Tuesday, 27 June 2017

Minimum wage increases, wages, and low-wage employment: evidence from Seattle

A new NBER working paper looks at the effects of the first and second phase-in of the Seattle Minimum Wage Ordinance, which raised the minimum wage from $9.47 to $11 per hour in 2015 and to $13 per hour in 2016. The paper is

Minimum Wage Increases, Wages, and Low-Wage Employment: Evidence from Seattle
by
Ekaterina Jardim, Mark C. Long, Robert Plotnick, Emma van Inwegen, Jacob Vigdor and Hilary Wething
NBER Working Paper No. 23532.
The absract reads,
This paper evaluates the wage, employment, and hours effects of the first and second phase-in of the Seattle Minimum Wage Ordinance, which raised the minimum wage from $9.47 to $11 per hour in 2015 and to $13 per hour in 2016. Using a variety of methods to analyze employment in all sectors paying below a specified real hourly rate, we conclude that the second wage increase to $13 reduced hours worked in low-wage jobs by around 9 percent, while hourly wages in such jobs increased by around 3 percent. Consequently, total payroll fell for such jobs, implying that the minimum wage ordinance lowered low-wage employees’ earnings by an average of $125 per month in 2016. Evidence attributes more modest effects to the first wage increase. We estimate an effect of zero when analyzing employment in the restaurant industry at all wage levels, comparable to many prior studies.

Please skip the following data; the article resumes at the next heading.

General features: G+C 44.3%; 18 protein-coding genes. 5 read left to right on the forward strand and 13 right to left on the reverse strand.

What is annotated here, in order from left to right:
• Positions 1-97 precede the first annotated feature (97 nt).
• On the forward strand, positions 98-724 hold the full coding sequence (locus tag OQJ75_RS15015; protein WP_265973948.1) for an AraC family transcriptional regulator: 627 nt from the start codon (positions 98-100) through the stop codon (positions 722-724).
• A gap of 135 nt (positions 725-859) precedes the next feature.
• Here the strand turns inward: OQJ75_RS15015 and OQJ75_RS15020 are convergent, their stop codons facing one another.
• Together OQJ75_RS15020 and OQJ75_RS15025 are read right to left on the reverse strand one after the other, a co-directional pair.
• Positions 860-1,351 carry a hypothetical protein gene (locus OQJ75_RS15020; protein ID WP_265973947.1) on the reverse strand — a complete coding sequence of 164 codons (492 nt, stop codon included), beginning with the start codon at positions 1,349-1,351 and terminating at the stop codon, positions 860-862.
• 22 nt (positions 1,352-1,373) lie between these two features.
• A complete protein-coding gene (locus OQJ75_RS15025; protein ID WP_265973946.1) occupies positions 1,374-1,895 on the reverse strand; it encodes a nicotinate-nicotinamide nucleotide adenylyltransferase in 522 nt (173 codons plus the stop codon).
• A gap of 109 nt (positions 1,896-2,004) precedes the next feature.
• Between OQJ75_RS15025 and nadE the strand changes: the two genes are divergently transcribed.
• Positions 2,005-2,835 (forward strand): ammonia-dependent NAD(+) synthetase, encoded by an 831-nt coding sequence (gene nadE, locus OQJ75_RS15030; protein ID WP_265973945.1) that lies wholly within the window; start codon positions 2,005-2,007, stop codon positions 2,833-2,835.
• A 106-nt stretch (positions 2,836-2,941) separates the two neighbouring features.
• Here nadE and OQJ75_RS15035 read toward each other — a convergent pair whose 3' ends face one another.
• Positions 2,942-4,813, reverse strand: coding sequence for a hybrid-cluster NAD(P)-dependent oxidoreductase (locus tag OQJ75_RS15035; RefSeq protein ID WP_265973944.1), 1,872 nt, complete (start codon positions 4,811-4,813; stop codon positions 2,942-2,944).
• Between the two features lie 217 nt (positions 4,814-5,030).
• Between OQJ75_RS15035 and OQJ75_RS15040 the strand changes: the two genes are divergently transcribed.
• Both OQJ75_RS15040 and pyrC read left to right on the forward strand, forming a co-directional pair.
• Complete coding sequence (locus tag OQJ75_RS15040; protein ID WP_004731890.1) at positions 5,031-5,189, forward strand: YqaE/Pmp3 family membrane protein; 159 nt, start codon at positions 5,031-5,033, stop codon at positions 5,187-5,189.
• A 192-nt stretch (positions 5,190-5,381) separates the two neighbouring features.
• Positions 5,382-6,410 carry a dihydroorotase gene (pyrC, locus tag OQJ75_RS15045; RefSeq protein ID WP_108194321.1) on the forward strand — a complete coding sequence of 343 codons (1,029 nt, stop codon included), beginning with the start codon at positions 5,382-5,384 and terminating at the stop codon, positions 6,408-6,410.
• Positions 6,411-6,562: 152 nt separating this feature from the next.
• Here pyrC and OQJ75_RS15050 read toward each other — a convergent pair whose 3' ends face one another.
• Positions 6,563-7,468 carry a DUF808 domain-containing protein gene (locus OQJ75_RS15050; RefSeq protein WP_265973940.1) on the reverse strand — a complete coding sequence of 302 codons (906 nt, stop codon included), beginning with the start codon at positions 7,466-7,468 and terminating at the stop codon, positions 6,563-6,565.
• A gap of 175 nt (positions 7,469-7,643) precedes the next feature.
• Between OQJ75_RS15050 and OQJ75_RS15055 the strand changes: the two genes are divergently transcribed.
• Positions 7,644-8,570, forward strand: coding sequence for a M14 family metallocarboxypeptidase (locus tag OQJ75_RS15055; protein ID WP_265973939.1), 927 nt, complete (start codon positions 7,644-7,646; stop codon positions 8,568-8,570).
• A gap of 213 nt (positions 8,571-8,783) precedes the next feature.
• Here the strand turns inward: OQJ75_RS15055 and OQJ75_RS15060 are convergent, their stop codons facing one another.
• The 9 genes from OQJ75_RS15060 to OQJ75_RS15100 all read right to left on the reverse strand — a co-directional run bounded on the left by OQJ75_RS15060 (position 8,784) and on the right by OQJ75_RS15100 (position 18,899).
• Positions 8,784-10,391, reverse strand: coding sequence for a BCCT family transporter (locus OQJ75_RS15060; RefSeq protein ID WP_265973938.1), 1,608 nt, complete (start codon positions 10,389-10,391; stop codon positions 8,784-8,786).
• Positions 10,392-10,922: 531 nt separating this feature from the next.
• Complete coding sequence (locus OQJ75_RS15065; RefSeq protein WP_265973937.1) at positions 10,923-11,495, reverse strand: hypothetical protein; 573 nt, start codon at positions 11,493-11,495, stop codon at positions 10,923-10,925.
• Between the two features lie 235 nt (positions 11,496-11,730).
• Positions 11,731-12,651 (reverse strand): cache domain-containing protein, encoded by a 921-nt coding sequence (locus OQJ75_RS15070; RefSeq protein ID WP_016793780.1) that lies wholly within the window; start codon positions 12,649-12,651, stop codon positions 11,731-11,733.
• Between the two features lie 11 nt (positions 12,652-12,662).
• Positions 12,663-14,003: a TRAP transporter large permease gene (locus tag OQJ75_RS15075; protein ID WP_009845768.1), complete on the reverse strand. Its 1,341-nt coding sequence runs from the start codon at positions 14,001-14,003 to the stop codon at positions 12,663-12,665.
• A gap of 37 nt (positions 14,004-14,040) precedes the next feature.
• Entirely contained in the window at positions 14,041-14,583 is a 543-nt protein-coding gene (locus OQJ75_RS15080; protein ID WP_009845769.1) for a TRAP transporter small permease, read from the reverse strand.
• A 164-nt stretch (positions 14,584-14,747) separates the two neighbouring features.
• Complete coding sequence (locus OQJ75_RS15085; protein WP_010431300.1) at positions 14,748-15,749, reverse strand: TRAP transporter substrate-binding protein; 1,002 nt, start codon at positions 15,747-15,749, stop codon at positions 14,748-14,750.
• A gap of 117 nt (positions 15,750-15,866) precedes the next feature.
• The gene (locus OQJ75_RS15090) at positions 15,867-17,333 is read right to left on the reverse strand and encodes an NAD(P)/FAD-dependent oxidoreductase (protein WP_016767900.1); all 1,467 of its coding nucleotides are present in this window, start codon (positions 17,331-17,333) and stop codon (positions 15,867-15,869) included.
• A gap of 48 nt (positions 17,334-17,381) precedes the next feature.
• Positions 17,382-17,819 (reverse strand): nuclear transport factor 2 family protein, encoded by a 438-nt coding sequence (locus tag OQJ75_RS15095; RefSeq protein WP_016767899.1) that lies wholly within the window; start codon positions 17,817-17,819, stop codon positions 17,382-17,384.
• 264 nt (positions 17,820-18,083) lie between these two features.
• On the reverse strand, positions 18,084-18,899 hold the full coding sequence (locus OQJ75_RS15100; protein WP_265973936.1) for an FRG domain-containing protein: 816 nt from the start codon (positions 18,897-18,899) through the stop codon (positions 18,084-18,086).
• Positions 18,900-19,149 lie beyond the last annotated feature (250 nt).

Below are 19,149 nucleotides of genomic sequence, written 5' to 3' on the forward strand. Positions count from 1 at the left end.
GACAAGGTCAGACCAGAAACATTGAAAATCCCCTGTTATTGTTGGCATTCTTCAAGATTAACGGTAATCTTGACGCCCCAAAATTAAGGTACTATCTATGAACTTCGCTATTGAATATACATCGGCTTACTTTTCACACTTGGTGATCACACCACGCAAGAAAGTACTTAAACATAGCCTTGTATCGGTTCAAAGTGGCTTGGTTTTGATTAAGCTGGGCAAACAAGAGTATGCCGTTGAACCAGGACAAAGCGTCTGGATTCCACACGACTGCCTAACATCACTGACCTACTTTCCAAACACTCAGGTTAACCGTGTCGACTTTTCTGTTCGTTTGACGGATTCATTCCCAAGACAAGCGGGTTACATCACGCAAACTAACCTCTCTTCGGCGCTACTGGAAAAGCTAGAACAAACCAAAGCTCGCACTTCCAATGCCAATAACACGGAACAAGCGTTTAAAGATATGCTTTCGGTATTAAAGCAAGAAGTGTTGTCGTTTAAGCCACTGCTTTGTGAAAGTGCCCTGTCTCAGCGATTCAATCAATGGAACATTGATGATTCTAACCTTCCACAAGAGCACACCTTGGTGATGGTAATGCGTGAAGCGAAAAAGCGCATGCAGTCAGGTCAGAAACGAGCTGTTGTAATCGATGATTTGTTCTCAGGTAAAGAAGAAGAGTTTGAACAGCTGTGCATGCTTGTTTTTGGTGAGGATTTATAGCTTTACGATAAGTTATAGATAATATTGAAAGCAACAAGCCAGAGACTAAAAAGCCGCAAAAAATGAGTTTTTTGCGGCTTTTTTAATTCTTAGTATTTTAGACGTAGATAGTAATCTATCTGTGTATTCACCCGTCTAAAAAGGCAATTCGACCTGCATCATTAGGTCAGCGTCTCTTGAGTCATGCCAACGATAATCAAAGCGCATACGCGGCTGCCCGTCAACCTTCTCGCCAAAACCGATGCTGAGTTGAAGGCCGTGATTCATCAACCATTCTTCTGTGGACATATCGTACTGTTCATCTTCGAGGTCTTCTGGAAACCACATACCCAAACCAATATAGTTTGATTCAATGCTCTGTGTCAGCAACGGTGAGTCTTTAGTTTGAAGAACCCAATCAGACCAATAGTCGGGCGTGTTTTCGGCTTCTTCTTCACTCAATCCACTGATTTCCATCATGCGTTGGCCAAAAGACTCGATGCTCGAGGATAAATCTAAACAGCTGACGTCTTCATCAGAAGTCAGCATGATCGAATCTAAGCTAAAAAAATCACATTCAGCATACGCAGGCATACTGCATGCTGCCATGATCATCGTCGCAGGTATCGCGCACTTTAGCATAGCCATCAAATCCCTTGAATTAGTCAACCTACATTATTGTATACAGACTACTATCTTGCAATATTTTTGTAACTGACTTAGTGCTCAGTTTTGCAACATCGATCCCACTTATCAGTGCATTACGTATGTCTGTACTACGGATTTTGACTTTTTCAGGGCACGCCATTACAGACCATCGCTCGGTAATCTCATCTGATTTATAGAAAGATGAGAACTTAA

Wednesday, 14 June 2017

Positive v's normative economics

This is a distinction every economics student knows. But where did it originate?

A clear distinction between positive and normative economics goes back at least as far as John Neville Keynes (father of Maynard). Keynes wrote,